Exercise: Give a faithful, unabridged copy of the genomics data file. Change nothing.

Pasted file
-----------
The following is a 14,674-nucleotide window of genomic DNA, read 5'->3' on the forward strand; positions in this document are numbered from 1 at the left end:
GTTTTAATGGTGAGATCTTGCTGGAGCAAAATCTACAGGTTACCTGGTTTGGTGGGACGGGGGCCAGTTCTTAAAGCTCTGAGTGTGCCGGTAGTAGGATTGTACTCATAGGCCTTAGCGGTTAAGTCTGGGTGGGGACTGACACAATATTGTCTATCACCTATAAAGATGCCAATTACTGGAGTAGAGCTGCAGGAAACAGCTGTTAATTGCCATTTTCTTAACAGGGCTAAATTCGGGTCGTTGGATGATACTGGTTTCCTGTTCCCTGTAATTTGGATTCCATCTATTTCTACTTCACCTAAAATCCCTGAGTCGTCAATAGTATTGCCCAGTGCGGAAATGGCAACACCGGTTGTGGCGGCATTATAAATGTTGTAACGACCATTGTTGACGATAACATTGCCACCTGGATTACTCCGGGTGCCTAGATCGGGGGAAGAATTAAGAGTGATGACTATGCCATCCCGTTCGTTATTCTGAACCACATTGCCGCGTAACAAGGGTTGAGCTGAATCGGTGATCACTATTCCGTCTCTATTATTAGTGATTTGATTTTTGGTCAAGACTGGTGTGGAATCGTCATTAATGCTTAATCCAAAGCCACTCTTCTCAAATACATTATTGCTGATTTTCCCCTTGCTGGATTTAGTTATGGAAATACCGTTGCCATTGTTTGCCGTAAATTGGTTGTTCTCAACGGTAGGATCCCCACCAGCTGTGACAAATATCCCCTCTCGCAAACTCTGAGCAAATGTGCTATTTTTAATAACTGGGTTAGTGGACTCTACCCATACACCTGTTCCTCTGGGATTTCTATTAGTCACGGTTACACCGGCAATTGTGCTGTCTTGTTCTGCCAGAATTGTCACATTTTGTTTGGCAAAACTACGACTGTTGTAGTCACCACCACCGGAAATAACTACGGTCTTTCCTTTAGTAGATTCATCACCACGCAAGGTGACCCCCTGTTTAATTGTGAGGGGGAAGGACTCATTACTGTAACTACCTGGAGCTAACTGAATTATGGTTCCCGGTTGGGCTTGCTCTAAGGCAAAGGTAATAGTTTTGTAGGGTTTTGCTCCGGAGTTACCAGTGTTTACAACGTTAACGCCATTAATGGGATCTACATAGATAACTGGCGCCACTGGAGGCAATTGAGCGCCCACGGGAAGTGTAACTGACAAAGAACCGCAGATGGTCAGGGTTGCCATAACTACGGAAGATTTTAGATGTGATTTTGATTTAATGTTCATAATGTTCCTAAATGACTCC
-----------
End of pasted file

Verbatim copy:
The following is a 14,674-nucleotide window of genomic DNA, read 5'->3' on the forward strand; positions in this document are numbered from 1 at the left end:
GTTTTAATGGTGAGATCTTGCTGGAGCAAAATCTACAGGTTACCTGGTTTGGTGGGACGGGGGCCAGTTCTTAAAGCTCTGAGTGTGCCGGTAGTAGGATTGTACTCATAGGCCTTAGCGGTTAAGTCTGGGTGGGGACTGACACAATATTGTCTATCACCTATAAAGATGCCAATTACTGGAGTAGAGCTGCAGGAAACAGCTGTTAATTGCCATTTTCTTAACAGGGCTAAATTCGGGTCGTTGGATGATACTGGTTTCCTGTTCCCTGTAATTTGGATTCCATCTATTTCTACTTCACCTAAAATCCCTGAGTCGTCAATAGTATTGCCCAGTGCGGAAATGGCAACACCGGTTGTGGCGGCATTATAAATGTTGTAACGACCATTGTTGACGATAACATTGCCACCTGGATTACTCCGGGTGCCTAGATCGGGGGAAGAATTAAGAGTGATGACTATGCCATCCCGTTCGTTATTCTGAACCACATTGCCGCGTAACAAGGGTTGAGCTGAATCGGTGATCACTATTCCGTCTCTATTATTAGTGATTTGATTTTTGGTCAAGACTGGTGTGGAATCGTCATTAATGCTTAATCCAAAGCCACTCTTCTCAAATACATTATTGCTGATTTTCCCCTTGCTGGATTTAGTTATGGAAATACCGTTGCCATTGTTTGCCGTAAATTGGTTGTTCTCAACGGTAGGATCCCCACCAGCTGTGACAAATATCCCCTCTCGCAAACTCTGAGCAAATGTGCTATTTTTAATAACTGGGTTAGTGGACTCTACCCATACACCTGTTCCTCTGGGATTTCTATTAGTCACGGTTACACCGGCAATTGTGCTGTCTTGTTCTGCCAGAATTGTCACATTTTGTTTGGCAAAACTACGACTGTTGTAGTCACCACCACCGGAAATAACTACGGTCTTTCCTTTAGTAGATTCATCACCACGCAAGGTGACCCCCTGTTTAATTGTGAGGGGGAAGGACTCATTACTGTAACTACCTGGAGCTAACTGAATTATGGTTCCCGGTTGGGCTTGCTCTAAGGCAAAGGTAATAGTTTTGTAGGGTTTTGCTCCGGAGTTACCAGTGTTTACAACGTTAACGCCATTAATGGGATCTACATAGATAACTGGCGCCACTGGAGGCAATTGAGCGCCCACGGGAAGTGTAACTGACAAAGAACCGCAGATGGTCAGGGTTGCCATAACTACGGAAGATTTTAGATGTGATTTTGATTTAATGTTCATAATGTTCCTAAATGACTCC